This quote comes from Barack Obama's 1995 memoir, Dreams of My Father: A Story of Race and Inheritance. The quote refers to his struggles as a bi-racial child and adolescent to bridge the two worlds—white and black—that composed who he was, which seemed to be in constant conflict. He discusses the conversations he would have with his black friend Ray about "white folks," as if that culture were not a part of him, and then suddenly would remember his white mother and grandparents. He was half white. Yet it seemed very difficult to him to move from one racial perspective and language to another.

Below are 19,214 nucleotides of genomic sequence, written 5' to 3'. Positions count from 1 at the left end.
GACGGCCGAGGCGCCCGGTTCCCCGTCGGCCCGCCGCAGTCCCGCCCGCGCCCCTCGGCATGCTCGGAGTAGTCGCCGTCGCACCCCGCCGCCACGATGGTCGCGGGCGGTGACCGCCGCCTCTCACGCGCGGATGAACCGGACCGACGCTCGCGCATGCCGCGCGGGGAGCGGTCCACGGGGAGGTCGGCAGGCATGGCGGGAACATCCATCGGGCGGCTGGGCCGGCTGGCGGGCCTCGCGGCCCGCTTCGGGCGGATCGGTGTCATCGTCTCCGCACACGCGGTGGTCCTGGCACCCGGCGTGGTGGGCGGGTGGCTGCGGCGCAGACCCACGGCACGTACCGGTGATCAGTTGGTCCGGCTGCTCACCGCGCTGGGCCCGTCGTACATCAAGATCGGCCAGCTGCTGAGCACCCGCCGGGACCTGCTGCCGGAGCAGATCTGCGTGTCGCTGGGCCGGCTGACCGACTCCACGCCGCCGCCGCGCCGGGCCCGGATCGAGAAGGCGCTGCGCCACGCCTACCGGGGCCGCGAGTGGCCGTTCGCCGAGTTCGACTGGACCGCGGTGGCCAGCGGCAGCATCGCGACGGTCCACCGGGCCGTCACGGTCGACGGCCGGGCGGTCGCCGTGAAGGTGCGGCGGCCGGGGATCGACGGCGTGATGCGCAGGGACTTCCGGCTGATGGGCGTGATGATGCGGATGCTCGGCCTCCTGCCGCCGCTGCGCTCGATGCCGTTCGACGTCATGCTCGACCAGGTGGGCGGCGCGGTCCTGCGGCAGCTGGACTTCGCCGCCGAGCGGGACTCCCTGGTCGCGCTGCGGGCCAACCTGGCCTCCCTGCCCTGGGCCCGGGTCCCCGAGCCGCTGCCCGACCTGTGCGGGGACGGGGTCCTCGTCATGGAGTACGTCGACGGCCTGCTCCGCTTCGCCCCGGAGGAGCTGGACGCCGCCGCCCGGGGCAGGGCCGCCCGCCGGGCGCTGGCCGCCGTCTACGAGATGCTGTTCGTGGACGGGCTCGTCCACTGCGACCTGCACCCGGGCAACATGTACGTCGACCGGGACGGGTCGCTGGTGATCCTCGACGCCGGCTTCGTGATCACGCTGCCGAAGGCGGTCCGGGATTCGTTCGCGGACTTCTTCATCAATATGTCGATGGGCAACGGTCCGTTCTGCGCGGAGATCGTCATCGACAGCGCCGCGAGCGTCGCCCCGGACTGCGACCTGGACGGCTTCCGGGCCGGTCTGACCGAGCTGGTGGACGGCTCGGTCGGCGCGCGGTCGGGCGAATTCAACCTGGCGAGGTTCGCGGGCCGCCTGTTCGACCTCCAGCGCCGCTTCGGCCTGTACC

Since he was often perceived as "black" in American culture, Obama struggled with adopting a wholly black identity and felt he couldn't do that. He states in the memoir that his identity couldn't "end there." He believed, as the quote above suggests, that he could use language—"translation"—to bridge the gap between the two cultures; by bringing together the language of the two races he could find a personal identity that would cohere and incorporate all of who he was. This struggle animates his memoir and sends him on journeys, such the one to Africa, to try to form a coherent picture of who he is—from disjointed parts.